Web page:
Maine Potato Board monitoring U.S.-China trade disputes

Photo / Mainebiz archivesThe Maine Potato Board is keeping a close watch on trade disputes between the United States and China, which is one of the top five export markets for U.S. potato products. The County reported the board is concerned about the possibility of potatoes becoming subject to tariffs if the trade dispute between China and the U.S. extends beyond China’s announced plans to impose a 25% tariff on $50 billion of U.S. goods that include soybeans, aircraft and automobiles. Maine Potato Board Executive Director Don Flannery told The County that although potatoes haven’t been mentioned as a possible target of Chinese tariffs, “our product could be on the list at any time.” Maine potato farmers harvested 48,500 acres in 2017, with sales exceeding $162.3 million. “China does import a number of potatoes because they are an alternative to rice,” Flannery told the newspaper. With worldwide trade in potatoes and potato products averaging 8% annual growth, there remains significant opportunities for U.S. exports to continue to grow, according to a USPB news release. More

Potato power: London marathon runner smashes Guinness World Record running as Mr Potato Head

A Borders runner has smashed a marathon world record dressed as Mr Potato Head. Gala Harrier Bob Johnson completed the London race in a time of 4:59.30 at the weekend – peeling 30 seconds off the Guinness World Record for the fastest marathon dressed as a three-dimensional toy. Bob was raising money for the humanitarian charity Afghanaid. This was Bob’s second attempt. Last year he completed the marathon in the costume just 19 minutes over the five hour record. As the costume was solid with very little ventilation, Bob had to endure difficult conditions as temperatures in London soared to a marathon record high of 23.2 degrees centigrade. During his challenging attempt, Bob tweeted: “I’m a baked potato with extra blood, sweat and tears!” With limited space to move and with only an inch gap to see out of, water and energy gels had to be passed up from his knees.  More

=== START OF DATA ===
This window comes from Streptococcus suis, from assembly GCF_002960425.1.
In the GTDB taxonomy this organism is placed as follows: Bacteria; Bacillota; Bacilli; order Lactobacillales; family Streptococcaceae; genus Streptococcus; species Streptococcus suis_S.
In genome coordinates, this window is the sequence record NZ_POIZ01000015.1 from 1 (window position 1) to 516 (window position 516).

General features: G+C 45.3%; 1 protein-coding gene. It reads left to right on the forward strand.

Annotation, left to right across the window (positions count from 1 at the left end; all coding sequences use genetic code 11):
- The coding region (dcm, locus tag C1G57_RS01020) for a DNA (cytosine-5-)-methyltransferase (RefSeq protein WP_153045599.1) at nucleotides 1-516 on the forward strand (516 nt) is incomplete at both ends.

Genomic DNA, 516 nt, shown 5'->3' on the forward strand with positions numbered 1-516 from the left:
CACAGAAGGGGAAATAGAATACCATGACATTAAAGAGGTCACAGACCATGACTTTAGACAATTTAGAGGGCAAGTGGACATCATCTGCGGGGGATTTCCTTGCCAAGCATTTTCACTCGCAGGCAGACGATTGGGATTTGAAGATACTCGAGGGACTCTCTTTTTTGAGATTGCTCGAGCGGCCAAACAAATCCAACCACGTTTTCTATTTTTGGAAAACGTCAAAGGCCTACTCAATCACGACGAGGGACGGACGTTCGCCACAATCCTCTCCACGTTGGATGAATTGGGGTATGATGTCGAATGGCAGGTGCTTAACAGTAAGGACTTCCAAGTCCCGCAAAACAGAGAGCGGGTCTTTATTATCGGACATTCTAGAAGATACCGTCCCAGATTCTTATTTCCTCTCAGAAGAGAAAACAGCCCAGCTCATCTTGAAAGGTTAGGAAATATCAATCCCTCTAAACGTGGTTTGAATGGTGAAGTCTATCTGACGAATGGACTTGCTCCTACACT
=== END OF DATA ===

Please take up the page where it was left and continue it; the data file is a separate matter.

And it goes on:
Science discovery: Plants talk to each other using an internet of fungi

The roots of shoots can form a hidden network (credit: Mycatkins CC by 2.0)Hidden under your feet is an information superhighway that allows plants to communicate and help each other out. It’s made of fungi. It’s an information superhighway that speeds up interactions between a large, diverse population of individuals. It allows individuals who may be widely separated to communicate and help each other out. But it also allows them to commit new forms of crime. No, we’re not talking about the internet, we’re talking about fungi. While mushrooms might be the most familiar part of a fungus, most of their bodies are made up of a mass of thin threads, known as a mycelium. We now know that these threads act as a kind of underground internet, linking the roots of different plants. That tree in your garden is probably hooked up to a bush several metres away, thanks to mycelia. By linking to the fungal network they can help out their neighbours by sharing nutrients and information – or sabotage unwelcome plants by spreading toxic chemicals through the network. This “wood wide web”, it turns out, even has its own version of cyber-crime. More